I work with teens and families and notice that so many parents struggle with boundaries and power struggles with their teens.  That’s why I invited Mark Loewen, a teen specialist and parent coach in Richmond, VA, to share ideas for handling power struggles with teens.  

Guest post by Mark Loewen


If there is a child who glides smoothly from childhood through the teenage years and into adulthood, you don’t know her. That child, rare as a Higgs boson particle, doesn’t live on your street and certainly not in your house. You, and most of us, are most familiar with the garden-variety teen – surly, moody, rebellious, changeable, resentful, uncooperative, and hell-bent on living life by her own rules.

There’s nothing wrong with this commonplace, and wearing, teen. He is negotiating the same awkward transition all of us must go through from dependence to independence. The most common obstacle, from the teen’s perspective, is a parent or two standing in the way with hands upraised and warnings cluttering up the air all around.

There is nothing wrong with these parents, either. They are negotiating the same hazardous ground, doing their best to prod, encourage, cajole, order, ground, and even bribe their way through it.

The pity is that while there’s love on both sides, both sides suspect that the other has gone a little crazy during this transition. Your teen believes sincerely that she is just trying to get on with life. You sincerely believe that you are just trying to make sure she gets there safely. Neither of you is really enjoying the anger and disharmony between you.

Fortunately, there are a number of things you can do to manage your disagreements and recapture the fun you used to have as a family. Here are six to get you started:

1. Give up on winning. Oh man, wouldn’t it feel great to score a big, resounding victory for parents everywhere? Unfortunately, if someone wins, someone else has to lose and if you don’t like living with a teenager in defiance, try living with one in defeat. Instead, try talking openly to your child about what you want and what he wants, inviting him to help you find a solution that lets you both feel like winners.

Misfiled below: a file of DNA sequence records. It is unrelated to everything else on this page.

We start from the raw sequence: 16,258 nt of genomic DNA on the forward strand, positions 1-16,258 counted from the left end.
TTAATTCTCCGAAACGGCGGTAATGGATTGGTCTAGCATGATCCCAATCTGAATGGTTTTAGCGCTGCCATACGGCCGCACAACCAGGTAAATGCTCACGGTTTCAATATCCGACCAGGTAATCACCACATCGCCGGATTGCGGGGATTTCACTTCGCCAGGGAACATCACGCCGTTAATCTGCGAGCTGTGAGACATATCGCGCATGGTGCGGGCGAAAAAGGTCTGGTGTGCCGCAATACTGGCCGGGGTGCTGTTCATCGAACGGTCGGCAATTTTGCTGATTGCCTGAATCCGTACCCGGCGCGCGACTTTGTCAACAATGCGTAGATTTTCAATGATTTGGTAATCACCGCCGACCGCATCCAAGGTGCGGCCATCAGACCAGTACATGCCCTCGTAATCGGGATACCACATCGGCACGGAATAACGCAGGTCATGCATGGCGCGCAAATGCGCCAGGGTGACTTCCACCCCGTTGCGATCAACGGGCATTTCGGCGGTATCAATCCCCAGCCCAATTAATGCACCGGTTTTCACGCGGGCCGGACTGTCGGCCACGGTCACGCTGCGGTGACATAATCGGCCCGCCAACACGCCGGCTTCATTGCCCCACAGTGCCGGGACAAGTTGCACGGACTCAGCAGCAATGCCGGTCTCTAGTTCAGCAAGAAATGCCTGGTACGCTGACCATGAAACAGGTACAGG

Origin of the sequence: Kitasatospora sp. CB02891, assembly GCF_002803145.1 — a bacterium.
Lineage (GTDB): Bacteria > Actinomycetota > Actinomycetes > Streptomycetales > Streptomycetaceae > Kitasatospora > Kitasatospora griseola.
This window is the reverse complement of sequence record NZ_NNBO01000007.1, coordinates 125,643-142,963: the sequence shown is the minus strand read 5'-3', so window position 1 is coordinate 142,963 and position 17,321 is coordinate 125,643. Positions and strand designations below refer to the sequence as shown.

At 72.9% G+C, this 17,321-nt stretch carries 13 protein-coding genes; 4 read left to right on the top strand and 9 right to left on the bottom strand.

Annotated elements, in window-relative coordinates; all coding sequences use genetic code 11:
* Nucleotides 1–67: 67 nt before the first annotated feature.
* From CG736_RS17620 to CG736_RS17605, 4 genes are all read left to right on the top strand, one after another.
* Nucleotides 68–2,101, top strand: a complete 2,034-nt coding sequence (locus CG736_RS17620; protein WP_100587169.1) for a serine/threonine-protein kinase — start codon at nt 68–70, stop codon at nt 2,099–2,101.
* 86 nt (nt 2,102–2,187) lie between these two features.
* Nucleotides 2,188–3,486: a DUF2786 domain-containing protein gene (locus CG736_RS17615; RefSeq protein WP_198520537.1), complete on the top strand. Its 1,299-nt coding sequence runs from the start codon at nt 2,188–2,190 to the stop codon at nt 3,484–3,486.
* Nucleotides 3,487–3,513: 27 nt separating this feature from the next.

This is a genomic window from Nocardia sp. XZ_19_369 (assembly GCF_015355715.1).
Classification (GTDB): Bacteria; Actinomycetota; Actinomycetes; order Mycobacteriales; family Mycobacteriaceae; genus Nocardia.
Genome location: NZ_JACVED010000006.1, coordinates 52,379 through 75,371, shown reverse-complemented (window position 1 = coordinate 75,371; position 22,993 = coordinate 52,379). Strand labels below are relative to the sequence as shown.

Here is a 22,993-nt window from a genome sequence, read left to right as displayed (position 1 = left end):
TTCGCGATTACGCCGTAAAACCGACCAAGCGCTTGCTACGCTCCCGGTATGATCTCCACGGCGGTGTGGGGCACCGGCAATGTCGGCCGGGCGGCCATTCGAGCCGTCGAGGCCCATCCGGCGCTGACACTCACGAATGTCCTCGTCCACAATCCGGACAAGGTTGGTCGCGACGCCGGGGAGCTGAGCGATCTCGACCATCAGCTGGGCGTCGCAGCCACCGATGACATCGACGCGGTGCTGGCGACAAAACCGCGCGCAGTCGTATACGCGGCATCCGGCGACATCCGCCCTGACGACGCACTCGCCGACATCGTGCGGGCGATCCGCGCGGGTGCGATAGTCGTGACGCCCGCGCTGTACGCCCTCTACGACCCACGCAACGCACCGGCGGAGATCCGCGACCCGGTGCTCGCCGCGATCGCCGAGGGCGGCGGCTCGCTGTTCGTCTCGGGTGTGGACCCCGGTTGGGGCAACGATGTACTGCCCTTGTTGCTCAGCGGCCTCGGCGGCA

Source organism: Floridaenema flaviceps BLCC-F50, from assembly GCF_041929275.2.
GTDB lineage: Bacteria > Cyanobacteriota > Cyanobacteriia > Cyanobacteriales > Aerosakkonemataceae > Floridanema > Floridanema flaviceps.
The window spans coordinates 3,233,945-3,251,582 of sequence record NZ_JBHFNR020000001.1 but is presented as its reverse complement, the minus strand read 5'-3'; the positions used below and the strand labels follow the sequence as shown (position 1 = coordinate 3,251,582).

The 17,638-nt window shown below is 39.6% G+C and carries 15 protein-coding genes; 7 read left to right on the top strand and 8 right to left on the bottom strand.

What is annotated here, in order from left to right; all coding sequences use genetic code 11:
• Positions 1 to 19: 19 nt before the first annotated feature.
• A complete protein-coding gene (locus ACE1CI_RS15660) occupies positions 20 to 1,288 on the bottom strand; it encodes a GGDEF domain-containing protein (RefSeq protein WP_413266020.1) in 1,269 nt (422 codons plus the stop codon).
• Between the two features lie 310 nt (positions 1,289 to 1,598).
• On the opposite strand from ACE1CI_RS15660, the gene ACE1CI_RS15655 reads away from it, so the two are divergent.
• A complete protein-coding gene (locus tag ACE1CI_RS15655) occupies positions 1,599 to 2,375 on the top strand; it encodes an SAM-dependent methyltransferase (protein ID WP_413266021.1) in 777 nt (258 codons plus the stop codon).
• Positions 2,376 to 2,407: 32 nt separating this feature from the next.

2. Teach your child how to say no. This seems like a coals-to-Newcastle proposition, but saying “No” calmly and backed up by a rational argument is a valuable lesson for life. Screaming “No!” a hundred times at louder and louder volume is childish and should be ignored. Your response to his appropriate “no” will motivate him to keep it going.

3. Be consistent. Your child is feeling her way through a darkened room, trying to figure out where the walls and foundation are. If those boundaries shift from one day to another, or depend on who’s doing the talking, how can she trust them? You and your spouse need to decide in advance what those boundaries are for your family, and to stick to them.

4. Let your child have some power. It’s not an option for your child to refuse to go on a family vacation, but you could put her in charge of picking activities for two days. She needs to experience power and responsibility in manageable chunks.

5. Be polite. If you can speak quietly in the face of your teen’s loudness, if you can consistently show him that you are listening and taking seriously his feelings and opinions, eventually he’s going to feel pretty foolish stomping around and slamming doors. You still may not win, but you can show him how an adult handles a disagreement.

6. Get support. You’re doing a hard job and you won’t be sure of all the answers. It’s very helpful to find others in the same situation to commiserate, encourage, and help each other find solutions. If you feel that you and your child are in trouble, a therapist is a valuable ally, calming the situation and giving you both some perspective.


mark loewenMark Loewen, LPC is a counselor and parent coach in Richmond, VA He helps children, teens, and families use their inner resources to overcome stressful circumstances. Check out his blog with more information for parents.